The International Monetary Fund said on Friday its executive board approved a four-year $15.6 billion loan program for Ukraine, part of a global $115 billion package to support the country's economy as it battles Russia's 13-month-old invasion.
The decision clears the way for an immediate disbursement of about $2.7 billion to Kyiv, and requires Ukraine to carry out ambitious reforms, especially in the energy sector, the Fund said in a statement.
The Extended Fund Facility (EFF) loan is the first major conventional financing program approved by the IMF for a country involved in a large-scale war, Reuters reported.
Ukraine's previous, $5 billion long-term IMF program was canceled in March 2022 when the fund provided $1.4 billion in emergency financing with few conditions. It provided another $1.3 billion under a "food shock window" program last October.
An IMF official said the new $115 billion package includes the IMF loan, $80 billion in pledges for grants and concessional loans from multilateral institutions and other countries, and $20 billion worth of debt relief commitments.
Ukraine must meet certain conditions over the next two years, including steps to boost tax revenue, maintain exchange rate stability, preserve central bank independence and strengthen anti-corruption efforts.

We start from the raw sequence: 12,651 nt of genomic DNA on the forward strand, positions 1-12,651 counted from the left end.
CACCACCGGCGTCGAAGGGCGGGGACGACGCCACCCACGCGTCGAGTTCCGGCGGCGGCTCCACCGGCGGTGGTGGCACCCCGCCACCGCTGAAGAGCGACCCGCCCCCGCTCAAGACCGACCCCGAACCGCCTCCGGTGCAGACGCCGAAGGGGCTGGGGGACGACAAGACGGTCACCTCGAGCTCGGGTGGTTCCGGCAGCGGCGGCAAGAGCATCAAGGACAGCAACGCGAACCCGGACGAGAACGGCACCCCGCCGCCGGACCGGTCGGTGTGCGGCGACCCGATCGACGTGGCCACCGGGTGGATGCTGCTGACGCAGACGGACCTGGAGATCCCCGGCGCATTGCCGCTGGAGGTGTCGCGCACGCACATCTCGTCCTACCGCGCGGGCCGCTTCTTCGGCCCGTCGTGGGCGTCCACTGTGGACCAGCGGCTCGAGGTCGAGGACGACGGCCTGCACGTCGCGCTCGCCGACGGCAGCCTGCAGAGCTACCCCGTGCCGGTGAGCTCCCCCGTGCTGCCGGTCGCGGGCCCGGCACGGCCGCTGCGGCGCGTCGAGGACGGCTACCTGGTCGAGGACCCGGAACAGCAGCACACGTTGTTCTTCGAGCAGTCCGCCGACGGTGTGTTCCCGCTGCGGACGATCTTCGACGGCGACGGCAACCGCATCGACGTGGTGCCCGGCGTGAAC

Deeper reforms will be required in the second phase of the program to enhance stability and early post-war reconstruction, returning to pre-war fiscal and monetary policy frameworks, boosting competitiveness and addressing energy sector vulnerabilities, the IMF said.
A senior US Treasury official said the program was "really solid" and included commitments from Ukrainian authorities to achieve 19 structural benchmarks over the next year alone.
IMF First Deputy Managing Director Gita Gopinath said the program faced "exceptionally high" risks, and its success depended on the size, composition and timing of external financing to help close fiscal and external financing gaps and restore Ukraine's debt sustainability.